We have been on quite a journey in this series as we have worked through Romans and learned from Paul about worship. Now we come to the end where Paul has at least one more thing to teach us; that is the nature of our priestly worship.
In Rom 14–15 Paul does difficult relationship work to lay the groundwork so different kinds of people can work together. He calls for the mutual care of those he calls the “weak” and the “strong,” with greater expectations on the part of the strong, but he does not see the weak as helpless victims without recourse or resources.
Paul calls these vying groups to accept each other (15:7). In the same way that Jesus became the servant (the word we normally translate as “minister,” or even “deacon”) to his own people, Jewish people should be willing to serve the Gentiles, or non-Jewish people, so that nations, too, will glorify God (15:8–9). Paul uses a related word in reference to the ministry (15:25) for the contribution he has gathered from Gentile believers for the poor in Jerusalem. Ministry related words are interesting in Romans as well, but that will have to await another blog series.
Paul next rattles off a sequence of the OT passages (15:9–13) with one common denominator: the nations belonging to God’s people. This would be similar to our warm welcome of immigrants into our lives and our communities. Paul takes this mission to the Gentiles (nations) seriously because he sees his special calling to be welcoming strangers into God’s family—isn’t that our calling also ?
God has called Paul to be a “minister” (15:16) though here we have an unusual word for minister in the NT. A better translation would be something like worship-servant (maybe, even liturgist), one who administers God’s things on behalf of other beneficiaries. Paul, in this context, seems to have in mind a cultic or worshipful meaning. And for that reason, priestly work is not far off from Paul’s intent. (In the true tabernacle, as Heb 8:2 describes the location of Jesus’s continuing work, Jesus serves as a priest). Moreover, Paul sees his ministry as a “priestly duty,” and here he has in mind, particularly, the sharing of the Good News with people who are not like him. The Greek here might be literally “priesting the Gospel of God,” which echoes Paul being set apart for the Gospel of God (1:1).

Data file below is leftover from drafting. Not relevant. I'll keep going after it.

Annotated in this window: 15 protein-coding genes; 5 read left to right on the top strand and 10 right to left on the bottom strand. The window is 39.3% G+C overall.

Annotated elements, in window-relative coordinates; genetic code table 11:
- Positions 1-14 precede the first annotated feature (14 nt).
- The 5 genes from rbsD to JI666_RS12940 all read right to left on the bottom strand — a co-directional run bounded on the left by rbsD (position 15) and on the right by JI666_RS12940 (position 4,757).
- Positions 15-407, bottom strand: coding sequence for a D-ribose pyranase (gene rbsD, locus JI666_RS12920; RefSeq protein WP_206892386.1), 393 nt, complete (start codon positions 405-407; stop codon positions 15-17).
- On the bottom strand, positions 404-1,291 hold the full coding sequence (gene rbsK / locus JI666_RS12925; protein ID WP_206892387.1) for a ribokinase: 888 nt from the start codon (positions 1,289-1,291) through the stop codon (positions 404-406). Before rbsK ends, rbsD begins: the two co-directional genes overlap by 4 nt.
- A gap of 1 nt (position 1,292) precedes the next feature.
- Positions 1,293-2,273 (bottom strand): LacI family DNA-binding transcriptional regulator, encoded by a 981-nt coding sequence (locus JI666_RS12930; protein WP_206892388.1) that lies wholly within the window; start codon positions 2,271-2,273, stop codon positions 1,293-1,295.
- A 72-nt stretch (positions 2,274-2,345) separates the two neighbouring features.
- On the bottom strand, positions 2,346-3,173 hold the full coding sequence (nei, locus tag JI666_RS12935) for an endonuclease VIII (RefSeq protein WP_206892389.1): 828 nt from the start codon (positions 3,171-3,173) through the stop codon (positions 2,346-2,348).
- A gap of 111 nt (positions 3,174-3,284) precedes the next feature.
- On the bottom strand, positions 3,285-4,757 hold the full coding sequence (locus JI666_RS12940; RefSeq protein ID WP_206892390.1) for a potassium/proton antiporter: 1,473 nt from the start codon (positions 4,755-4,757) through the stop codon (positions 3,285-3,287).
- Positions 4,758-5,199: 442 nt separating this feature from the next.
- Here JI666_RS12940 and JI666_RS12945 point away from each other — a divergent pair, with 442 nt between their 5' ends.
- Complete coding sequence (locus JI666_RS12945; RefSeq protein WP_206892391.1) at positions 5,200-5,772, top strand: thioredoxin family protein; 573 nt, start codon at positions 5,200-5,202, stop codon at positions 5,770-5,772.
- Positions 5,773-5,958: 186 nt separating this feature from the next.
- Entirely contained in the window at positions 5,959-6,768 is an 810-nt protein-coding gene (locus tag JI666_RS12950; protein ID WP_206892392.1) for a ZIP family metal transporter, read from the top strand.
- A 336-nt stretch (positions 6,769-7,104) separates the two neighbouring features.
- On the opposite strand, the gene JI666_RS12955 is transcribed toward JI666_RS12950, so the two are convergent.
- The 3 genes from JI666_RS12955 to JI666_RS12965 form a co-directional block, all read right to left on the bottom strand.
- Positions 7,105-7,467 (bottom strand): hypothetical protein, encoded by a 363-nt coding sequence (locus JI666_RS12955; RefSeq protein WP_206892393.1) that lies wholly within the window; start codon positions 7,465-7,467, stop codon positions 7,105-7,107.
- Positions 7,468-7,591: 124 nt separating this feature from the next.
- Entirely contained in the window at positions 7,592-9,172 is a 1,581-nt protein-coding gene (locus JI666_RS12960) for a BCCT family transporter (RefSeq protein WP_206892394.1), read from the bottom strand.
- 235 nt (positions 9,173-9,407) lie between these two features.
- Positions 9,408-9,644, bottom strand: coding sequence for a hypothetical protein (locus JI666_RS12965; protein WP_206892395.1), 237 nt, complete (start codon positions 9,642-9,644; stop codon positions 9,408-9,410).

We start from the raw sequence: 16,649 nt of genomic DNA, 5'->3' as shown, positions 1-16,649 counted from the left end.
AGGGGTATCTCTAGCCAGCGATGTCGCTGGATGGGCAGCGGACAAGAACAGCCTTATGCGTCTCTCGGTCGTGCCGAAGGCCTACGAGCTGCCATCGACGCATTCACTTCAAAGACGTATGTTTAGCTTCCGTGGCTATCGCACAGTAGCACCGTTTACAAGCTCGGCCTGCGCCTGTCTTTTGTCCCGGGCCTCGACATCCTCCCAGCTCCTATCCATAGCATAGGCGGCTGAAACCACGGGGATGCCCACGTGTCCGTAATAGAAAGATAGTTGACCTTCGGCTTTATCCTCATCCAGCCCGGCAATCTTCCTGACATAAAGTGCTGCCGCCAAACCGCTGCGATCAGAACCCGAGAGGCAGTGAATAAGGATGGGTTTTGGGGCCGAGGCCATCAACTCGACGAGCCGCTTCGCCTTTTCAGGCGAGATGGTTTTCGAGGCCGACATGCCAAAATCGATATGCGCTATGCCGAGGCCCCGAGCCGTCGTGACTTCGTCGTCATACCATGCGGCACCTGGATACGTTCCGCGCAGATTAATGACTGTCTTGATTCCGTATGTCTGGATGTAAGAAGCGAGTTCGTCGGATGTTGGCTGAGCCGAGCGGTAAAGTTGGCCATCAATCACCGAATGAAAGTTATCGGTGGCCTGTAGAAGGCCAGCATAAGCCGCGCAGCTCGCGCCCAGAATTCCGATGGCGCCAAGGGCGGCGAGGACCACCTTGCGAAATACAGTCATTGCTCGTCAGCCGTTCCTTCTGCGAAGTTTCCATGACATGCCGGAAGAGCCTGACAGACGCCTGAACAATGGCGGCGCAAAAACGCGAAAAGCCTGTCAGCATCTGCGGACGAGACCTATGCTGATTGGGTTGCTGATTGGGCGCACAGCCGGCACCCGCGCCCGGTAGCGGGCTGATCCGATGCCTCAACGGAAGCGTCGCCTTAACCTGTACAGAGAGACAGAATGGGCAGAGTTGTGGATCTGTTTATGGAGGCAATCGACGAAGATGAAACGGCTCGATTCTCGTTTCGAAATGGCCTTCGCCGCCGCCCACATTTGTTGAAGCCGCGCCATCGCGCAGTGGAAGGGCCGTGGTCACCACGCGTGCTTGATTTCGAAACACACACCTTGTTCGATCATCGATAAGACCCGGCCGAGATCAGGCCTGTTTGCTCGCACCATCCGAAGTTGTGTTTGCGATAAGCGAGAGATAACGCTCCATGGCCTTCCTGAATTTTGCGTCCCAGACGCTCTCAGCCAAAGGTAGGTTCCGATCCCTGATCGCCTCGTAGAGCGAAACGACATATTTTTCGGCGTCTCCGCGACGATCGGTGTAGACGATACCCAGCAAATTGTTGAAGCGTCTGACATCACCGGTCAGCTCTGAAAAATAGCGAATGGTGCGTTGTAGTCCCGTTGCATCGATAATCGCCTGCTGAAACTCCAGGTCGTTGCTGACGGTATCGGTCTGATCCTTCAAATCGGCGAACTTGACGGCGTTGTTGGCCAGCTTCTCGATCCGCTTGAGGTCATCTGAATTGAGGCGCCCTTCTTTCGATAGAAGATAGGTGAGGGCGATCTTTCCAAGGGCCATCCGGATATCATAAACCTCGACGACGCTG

The goal of Paul’s priestly work is that the Gentiles themselves will become an offering (we heard that word in Rom 3, 6, and 12; see earlier blog posts), and more than that, an acceptable offering (again, acceptable like our living sacrifice, Rom 12:1). So, our acceptable sacrifice becomes an opportunity for others to become an acceptable sacrifice. These Gentiles, notes Paul, will be made holy or sanctified by the Holy Spirit (15:16). (As a late friend of mine used to say, God invited to us to catch fish; it is God’s job to clean them).
Again, Paul has used the rich language of worship in Romans to show that God called him as a priest for the good to the nations. What we do not find in Romans is a conversation about worship services as a unique focused way to worship God, nor do we find any attention to how worship affects us—our feelings are not a consideration in Paul’s use of worship language.
What we do find is that worship is what God modeled in giving himself through Jesus as a living sacrifice for our good. What we find in Romans is when we are baptized, we are baptized into new ways of offering ourselves, no longer to sin, but to God. What we find is that our intentional, or reasonable, worship is to give ourselves to God as living sacrifices which expresses itself in the ways we relate to and treat one another. What we discover is that our priestly work, with Paul as our role model, is to announce the Kingdom of God to strangers and to welcome them into God’s family. Worship in Romans is joining God in his priestly work for the sake of the world.
This is the biblical vision of worship from beginning to end. In Ex 19:4–6, we find that God’s anticipation for God’s people is that they would be a treasured possession, but more specifically, that God’s people would be a kingdom of priests and a holy nation. In Revelation (1:6), this longing lingers in John’s words that God “has made us to be a kingdom of priests.” If we believe in the priesthood of all believers (a strong Reformation theme), then we all have priestly work to do, and that work can properly be called worship, as Paul so asserts in Romans.